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eGov & Social Media 2012 : eGovernance and Social Media


When N/A
Where N/A
Submission Deadline Apr 30, 2012
Notification Due May 30, 2012
Final Version Due Jun 30, 2012
Categories    egovernance   social media

Call For Papers

eGovernance and Social Media

Call for Papers:

Government and the public sector have been slow to adopt social media, compared to commercial organisations and individuals themselves. However, this situation is now changing fast, not just in Europe but globally, even in traditionally less advanced eGovernment countries in Asia, Latin America and the Middle East as first evidence is emerging how effective social media can be used to reach key audiences, shape online debates, empower individuals, groups and communities and even possibly revive (or demand) democracy. Indeed, the Arab Spring has demonstrated quite dramatically over the past year how ordinary citizens are using social media and mobile networks as highly effective tools to revolutionalise governance arrangements in their countries, and similar examples of social action using social media are all around us in the Occupy Movement, as well as more sinister developments such as in the riots in the UK over the summer of 2011. Governments must thus confront the fact that social media are being used against them, or at least being used to usurp some of their traditional roles, even before they themselves decide whether, why and how they should use these new tools.

Social media provide platforms for participation, interaction and collaboration. They allow users to change from passive consumers to active producers, sharing more and more with each other through their social networks using ‘social signals’ to develop and identify common issues and constituencies. They are used by organisation to crowdsource ideas, content and services, to listen to the buzz of their markets, as well as to create a presence and brand. Generally social media can be seen as compromising four types:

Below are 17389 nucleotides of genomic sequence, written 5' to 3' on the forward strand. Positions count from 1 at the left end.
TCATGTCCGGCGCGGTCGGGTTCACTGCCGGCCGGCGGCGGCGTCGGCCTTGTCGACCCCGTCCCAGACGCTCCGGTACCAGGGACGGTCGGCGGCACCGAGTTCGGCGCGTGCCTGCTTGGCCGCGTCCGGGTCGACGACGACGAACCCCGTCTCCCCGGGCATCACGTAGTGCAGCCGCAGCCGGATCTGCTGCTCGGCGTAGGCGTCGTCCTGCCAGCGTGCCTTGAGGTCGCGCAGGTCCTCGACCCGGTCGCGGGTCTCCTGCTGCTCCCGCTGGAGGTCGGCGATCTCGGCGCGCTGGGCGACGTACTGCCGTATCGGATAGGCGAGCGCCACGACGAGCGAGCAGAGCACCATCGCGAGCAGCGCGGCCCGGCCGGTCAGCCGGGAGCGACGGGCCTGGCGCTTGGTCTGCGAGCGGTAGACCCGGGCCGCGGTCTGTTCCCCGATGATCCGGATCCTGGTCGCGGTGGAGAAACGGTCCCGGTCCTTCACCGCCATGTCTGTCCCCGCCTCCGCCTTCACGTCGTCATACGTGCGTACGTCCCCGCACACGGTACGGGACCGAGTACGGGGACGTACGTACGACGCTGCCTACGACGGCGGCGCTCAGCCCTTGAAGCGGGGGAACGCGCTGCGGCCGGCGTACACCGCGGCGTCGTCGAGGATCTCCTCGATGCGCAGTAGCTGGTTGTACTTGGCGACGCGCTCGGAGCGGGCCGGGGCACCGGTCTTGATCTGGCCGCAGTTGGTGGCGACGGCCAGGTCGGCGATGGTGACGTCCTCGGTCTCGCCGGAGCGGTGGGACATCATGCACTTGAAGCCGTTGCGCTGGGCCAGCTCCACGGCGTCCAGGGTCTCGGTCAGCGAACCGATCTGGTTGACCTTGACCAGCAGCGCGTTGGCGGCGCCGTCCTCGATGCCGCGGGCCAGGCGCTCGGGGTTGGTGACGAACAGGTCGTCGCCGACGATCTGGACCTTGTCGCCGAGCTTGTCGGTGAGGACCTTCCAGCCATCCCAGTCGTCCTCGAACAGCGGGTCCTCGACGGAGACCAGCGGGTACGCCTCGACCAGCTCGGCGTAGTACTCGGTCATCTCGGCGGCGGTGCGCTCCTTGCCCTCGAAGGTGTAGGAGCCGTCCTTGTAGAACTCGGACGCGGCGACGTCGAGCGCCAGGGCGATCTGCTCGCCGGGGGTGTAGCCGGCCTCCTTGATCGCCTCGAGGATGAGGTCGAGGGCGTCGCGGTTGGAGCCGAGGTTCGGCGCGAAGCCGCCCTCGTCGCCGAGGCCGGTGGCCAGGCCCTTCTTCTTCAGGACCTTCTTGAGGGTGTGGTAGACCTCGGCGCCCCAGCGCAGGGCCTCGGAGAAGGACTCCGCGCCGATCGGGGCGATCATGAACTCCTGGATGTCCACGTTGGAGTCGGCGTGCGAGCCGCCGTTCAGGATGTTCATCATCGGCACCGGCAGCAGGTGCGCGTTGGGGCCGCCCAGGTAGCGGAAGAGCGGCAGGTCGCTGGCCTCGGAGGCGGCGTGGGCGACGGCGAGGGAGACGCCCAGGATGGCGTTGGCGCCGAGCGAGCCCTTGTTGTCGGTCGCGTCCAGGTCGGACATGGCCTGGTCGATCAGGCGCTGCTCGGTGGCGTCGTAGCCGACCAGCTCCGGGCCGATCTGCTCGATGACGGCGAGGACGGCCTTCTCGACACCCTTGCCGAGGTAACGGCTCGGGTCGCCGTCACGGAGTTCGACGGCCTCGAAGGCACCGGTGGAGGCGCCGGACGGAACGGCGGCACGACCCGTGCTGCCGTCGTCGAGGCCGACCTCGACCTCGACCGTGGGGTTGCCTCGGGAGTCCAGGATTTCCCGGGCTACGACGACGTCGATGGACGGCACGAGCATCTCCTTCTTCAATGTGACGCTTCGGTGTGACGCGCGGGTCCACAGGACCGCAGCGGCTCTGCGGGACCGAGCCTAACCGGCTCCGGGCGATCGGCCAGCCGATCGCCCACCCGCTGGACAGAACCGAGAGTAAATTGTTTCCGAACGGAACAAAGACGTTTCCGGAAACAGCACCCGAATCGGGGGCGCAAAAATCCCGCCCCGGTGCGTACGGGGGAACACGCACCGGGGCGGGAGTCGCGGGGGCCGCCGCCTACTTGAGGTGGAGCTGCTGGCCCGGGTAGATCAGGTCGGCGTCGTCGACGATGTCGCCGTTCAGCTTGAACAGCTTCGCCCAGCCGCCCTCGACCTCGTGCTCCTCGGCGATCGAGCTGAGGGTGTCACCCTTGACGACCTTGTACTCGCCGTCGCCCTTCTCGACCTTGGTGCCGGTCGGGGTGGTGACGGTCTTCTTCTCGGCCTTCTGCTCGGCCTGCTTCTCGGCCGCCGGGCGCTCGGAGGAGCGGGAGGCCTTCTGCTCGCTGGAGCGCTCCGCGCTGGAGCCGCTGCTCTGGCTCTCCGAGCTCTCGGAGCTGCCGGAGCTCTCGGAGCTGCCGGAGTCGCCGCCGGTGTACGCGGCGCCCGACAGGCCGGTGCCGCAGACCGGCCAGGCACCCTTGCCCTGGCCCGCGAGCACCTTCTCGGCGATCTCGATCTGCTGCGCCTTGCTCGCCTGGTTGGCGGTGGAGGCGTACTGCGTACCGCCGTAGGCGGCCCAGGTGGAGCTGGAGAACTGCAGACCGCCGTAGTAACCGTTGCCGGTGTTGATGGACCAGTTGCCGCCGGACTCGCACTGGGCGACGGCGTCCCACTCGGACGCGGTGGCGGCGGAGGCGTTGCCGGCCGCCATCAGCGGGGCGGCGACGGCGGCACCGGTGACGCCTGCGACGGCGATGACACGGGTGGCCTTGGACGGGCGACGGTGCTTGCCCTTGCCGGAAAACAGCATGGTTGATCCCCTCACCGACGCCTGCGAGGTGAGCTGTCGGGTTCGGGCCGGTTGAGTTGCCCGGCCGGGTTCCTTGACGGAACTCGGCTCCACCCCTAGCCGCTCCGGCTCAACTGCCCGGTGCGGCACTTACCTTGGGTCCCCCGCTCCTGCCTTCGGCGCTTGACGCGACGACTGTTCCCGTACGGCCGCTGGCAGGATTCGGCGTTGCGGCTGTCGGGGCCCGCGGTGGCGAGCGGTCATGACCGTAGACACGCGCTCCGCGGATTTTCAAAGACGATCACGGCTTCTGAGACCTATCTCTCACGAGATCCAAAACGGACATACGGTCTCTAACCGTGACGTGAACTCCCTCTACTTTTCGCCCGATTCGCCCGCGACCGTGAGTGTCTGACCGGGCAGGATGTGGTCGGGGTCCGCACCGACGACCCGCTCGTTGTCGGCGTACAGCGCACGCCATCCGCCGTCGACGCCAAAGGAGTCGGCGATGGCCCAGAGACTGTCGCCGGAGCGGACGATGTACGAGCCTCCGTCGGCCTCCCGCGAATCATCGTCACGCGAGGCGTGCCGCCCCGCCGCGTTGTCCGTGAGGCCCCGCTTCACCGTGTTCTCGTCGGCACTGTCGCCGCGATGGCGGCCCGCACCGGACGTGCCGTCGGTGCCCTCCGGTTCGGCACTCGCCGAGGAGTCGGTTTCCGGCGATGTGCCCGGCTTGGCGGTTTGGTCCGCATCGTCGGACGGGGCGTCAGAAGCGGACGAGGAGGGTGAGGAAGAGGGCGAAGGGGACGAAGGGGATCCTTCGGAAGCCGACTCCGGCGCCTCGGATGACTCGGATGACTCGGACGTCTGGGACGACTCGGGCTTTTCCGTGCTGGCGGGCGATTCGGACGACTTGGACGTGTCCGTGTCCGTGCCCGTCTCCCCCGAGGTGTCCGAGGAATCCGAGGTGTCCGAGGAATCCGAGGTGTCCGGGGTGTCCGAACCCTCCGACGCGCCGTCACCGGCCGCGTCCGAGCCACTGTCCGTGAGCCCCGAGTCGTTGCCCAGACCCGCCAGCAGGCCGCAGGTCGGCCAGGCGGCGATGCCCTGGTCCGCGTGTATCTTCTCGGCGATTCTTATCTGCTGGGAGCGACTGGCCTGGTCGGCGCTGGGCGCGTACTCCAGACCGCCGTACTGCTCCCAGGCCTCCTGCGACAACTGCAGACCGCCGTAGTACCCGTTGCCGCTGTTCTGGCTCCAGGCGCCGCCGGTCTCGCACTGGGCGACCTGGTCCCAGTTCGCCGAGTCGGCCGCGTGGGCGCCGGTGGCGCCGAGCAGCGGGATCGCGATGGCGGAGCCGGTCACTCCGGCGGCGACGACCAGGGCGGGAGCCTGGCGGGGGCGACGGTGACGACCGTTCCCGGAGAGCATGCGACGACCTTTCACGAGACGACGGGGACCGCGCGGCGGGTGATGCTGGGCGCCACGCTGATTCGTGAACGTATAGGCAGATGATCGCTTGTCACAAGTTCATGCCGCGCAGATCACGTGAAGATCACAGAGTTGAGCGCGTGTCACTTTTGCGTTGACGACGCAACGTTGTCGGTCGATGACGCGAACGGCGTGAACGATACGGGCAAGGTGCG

1. Online networks and ecosystems which build on and reflect the networks and relationships between people (e.g. Facebook, MySpace, LinkedIn and Twitter)

2. Online collaborative platforms which facilitate cooperative and work processes between people (e.g. Wikis like MediaWiki, blogs like Wordpress or Blogger, and collaborative office solutions like, Debategraph, Teamwork or Work Spot)

3. Online publication tools which provide services or platforms for sharing and publishing content (e.g. YouTube, Flicker, SlideShare, RSS feeds and Twitter)

4. Online feedback facilitating input from an audience through one or two-way communication (e.g. voting and debating, rating and commenting, surveys, blogs, etc.)

Should and, if so, how should governments themselves use social media, and what are the impacts likely to be? Can these technologies empower users not just to collaborate in service design and delivery, but also to participate in public policy and decision making, as well as in the workings and arrangements of the public sector and public governance more widely? Is there a business case for government in using social media rather than, or in addition to, more traditional tools? How effective is social media monitoring for government whilst they shift to preventive government models in for example healthcare, or security? On the other hand, do social media give too much power and voice to individuals and groups who represent just one, perhaps quite narrow and unaccountable, viewpoint in society? Social media may be useful tools in broadening participation, but can they also be used to undermine established democratic processes and governments? Should governments regulate social media on this basis, or should there at least be widely agreed principles guiding whether and how they should be used? These are just some of the issues confronting governments as they contemplate social media.

Against this background the European Journal of ePractice invites contributions of both an empirical and theoretical nature, from a policy, organisational and/or technical perspective. Contributions must focus on how social media are being used in, change or impact broader eGovernance issues, in the short and/or longer term, with the emphasis on structural, power and transformational changes in governance systems and outcomes.

The deadline for article submissions is end of March. The Guest Editors of this issues are Gwendolyn Carpenter ( and Jeremy Millard (

Please, send your papers to

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